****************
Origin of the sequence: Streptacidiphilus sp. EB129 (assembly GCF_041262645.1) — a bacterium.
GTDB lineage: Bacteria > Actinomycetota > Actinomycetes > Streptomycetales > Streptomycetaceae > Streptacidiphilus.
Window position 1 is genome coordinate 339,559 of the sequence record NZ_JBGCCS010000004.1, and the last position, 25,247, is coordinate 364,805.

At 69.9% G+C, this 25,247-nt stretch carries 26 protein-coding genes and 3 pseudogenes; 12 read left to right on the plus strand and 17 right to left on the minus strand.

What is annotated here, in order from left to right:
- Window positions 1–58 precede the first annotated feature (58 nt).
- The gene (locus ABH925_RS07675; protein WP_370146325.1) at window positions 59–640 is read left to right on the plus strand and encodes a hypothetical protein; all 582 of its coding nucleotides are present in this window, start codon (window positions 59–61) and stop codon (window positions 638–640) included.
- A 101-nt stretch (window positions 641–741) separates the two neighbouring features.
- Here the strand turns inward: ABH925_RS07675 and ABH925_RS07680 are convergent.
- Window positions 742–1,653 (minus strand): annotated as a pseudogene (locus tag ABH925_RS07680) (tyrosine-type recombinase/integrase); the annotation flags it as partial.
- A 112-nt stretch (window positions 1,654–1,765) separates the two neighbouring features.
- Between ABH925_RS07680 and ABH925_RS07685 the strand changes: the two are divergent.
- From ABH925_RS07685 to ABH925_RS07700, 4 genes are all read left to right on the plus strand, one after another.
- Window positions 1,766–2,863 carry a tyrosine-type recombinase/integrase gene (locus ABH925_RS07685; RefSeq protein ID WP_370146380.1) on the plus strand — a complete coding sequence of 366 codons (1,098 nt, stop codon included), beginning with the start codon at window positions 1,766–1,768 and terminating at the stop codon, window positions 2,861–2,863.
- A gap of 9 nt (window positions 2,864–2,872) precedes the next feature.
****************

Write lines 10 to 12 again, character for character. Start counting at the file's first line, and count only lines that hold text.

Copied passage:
- Window positions 742–1,653 (minus strand): annotated as a pseudogene (locus tag ABH925_RS07680) (tyrosine-type recombinase/integrase); the annotation flags it as partial.
- A 112-nt stretch (window positions 1,654–1,765) separates the two neighbouring features.
- Between ABH925_RS07680 and ABH925_RS07685 the strand changes: the two are divergent.